Max Mara, Blubird and Aritzia at McArthur Glen. Photo: Geetanjali Sharma

Between Aritzia and Starbucks was construction signage blocking access for patrons. This would be the future entrance to the future Phase Three which details on its construction and opening have not been released.

Future Phase Three Entrance from Phase Two at McArthur Glen
Future Phase Three Entrance from Phase Two at McArthur Glen. Photo: Geetanjali Sharma

Exiting the large piazza from Phase Two, we continued along the cobblestone walkway passing other high caliber retailers including Canadian brand Roots, Montreal-based vegan leather brand Matt & Natt, Jack & Jones, AllSaints, L’Occitaine, Aldo, and Aritzia. L’Occitane recently filed for bankruptcy protection with most stores to remain open, and Aldo also shocked many when it announced a filing last year.

Walkway in Phase Two at McArthur Glen
Walkway in Phase Two at McArthur Glen. Photo: Geetanjali Sharma

Phase One Middle Zone Tour (Green)

Returning for the rest of the photo tour to Phase One, the centrepiece of the planned development is the centre piazza for McArthur Glen Vancouver.

Phase One, Middle Zone Tour at McArthurGlen Vancouver. Photo: McArthurGlen Map with overlay by Retail Insider.

The centre focal point piazza has a massive sculpture called SEI by artist Michael Nicoll Yahgulanaas. The 12-meter-long sculpture was revealed as part of the Phase One opening in 2015 and has 8.5 tons of stainless steel, copper, granite, and marble. The contemporary piece towers four meters high with a copper underbelly.

SEI statue at McArthur Glen
SEI statue at McArthur Glen. Photo: Geetanjali Sharma

The retailers surrounding the SEI statue include several heavy hitting luxury brands including Giorio Armani (plus the lower-priced Armani Exchange attached), Mackage, Kate Spade, Brooks Brothers, Ted Baker, Maje, Sandro, Michael Kors, Ports 1961, Ted Baker, UGG, and Lacoste. Montreal-based Mackage, which recently opened a Manhattan flagship, has been expanding its direct-to-consumers stores globally. Sandro and Maje have also opened stores across Canada in recent years.

Row of Retailers circling the SEI statue at McArthur Glen Vancouver, including Ports, Maje and Mackage
Row of Retailers circling the SEI statue at McArthur Glen Vancouver, including Ports 1961, Maje and Mackage. Photo: Geetanjali Sharma
Armani Outlet at McArthur Glen
Armani Outlet at McArthur Glen. Photo: Geetanjali Sharma

Moving onto the the last large architectural piazzas is in the left (or west) side of the middle zone of Phase One. This is one of the dramatic entrances welcoming patrons into the outlet centre with Caffe Artigiano taking up residence in the centre of the piazza.

Large Plaza with Caffe Artigiano in the middle at McArthur Glen Vancouver
Large Plaza with Caffe Artigiano in the middle at McArthur Glen Vancouver. Photo: Geetanjali Sharma

The retailers encircling the large plaza include Polo Ralph Lauren, Club Monaco, Cole Haan, Tumi, Boss, Coach, and The Cosmetics Company Store.

Polo Ralph Lauren at McArthur Glen Vancouver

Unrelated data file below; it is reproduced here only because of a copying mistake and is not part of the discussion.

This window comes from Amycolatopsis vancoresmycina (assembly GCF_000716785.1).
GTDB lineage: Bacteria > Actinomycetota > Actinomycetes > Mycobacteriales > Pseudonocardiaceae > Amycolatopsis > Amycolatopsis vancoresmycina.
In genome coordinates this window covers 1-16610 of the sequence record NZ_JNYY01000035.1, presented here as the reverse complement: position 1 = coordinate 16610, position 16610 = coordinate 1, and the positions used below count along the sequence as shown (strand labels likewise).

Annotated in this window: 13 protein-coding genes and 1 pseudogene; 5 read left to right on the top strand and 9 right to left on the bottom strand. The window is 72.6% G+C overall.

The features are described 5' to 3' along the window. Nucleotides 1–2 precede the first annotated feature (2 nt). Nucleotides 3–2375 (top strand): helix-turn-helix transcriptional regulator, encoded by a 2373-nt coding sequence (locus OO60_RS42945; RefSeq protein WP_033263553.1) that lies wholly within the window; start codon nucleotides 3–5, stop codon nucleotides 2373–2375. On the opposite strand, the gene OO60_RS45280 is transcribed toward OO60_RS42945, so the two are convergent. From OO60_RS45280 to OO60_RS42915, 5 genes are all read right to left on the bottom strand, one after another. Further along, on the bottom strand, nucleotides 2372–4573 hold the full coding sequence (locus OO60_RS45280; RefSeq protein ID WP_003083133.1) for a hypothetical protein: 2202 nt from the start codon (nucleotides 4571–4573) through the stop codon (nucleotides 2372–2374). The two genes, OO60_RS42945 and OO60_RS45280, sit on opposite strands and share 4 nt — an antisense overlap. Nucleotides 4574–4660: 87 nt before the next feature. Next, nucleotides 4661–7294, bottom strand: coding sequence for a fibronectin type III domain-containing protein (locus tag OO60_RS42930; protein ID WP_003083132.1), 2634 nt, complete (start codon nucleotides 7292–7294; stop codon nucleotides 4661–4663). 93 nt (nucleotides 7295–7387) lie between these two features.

Polo Ralph Lauren at McArthur Glen Vancouver. Photo: Geetanjali Sharma

Phase One Upper Zone Tour (Red)

The last area of McArthurGlen Vancouver is the north end of Phase One with several retailers residing in this tour zone.

Phase One, Upper Zone Tour at McArthurGlen Vancouver. Photo: McArthurGlen Map with overlay by Retail Insider.

With coffee in hand from Caffe Artigiano, the photo tour moved north to enter the left (or west) end of the upper zone. Passing Guess and Calvin Klein, another entrance is accessible at this point and it is the beginning of the row of retailers.

Looking back at Caffe Artigiano en route to northern section of Phase One at McArthur Glen Vancouver. Photo: Geetanjali Sharma
Reaching the Western edge of the Northern section of Phase One was Tommy Hilfiger at McArthur Glen Vancouver. Guess and Calvin Klein were also nearby. Photo: Geetanjali Sharma

Standing at Tommy Hilfiger in front of one of the entrances from the parking lot, the channel European corridor of retailers continues to the end of the Phase One. The first main retailers are Fossil and The Body Shop.

North Corridor in Phase One at McArthur Glen Vancouver.
North Corridor in Phase One at McArthur Glen Vancouver. Visible is Fossil and The Body Shop. Photo: Geetanjali Sharma

The retailer row has several retailers including Herschel Supply, Guess Accessories, Zwilling, Mountain Warehouse, Naturalizer, Rossignol, Samsonite, Rebok, Puma, and Geox. Herschel’s outlet store is a first for the company, and Naturalizer is expected to close soon given that all North American units will shutter.

At the very end of the retailer row is a square courtyard which brings us to the end of our photo tour. Still within the north end of Phase One, this square courtyard includes Carter’s | OshKosh, Lindt, ASICS, Ammolite & Jade, and Desigual. At one time, Spanish fashion brand Desigual had stores across Canada and were operated by J.Michaels which quietly shut down last year.

Carter's | OshKosh at McArthur Glen Vancouver
Carter’s | OshKosh at McArthur Glen Vancouver. Photo: Geetanjali Sharma

Similar to in Phase Two, between Lindt and Carter’s | OshKosh is the future entrance to Phase Three which was currently blocked off for patrons.

Blocked off future entrance to Phase Three from existing Phase One at McArthur Glen Vancouver
Blocked off future entrance to Phase Three from existing Phase One at McArthur Glen Vancouver. Photo: Geetanjali Sharma

This concludes our retail photo tour of McArthur Glen Designer Outlet. We had a very interesting photo walk around and we hope you enjoyed coming along with us.

Phase One walkway at McArthur Glen Vancouver
Phase One walkway at McArthur Glen Vancouver. Photo: Geetanjali Sharma

Article Author

Lee Rivett
Lee Rivetthttps://retail-insider.com
Lee Rivett, based in Vancouver, supports the digital distribution and technical backend operations of Retail Insider. This includes providing technical support for the editors during the digital publication cycle, streamlining virtual tools for the cross-country team and a variety of other duties which keeps the publication running smoothly.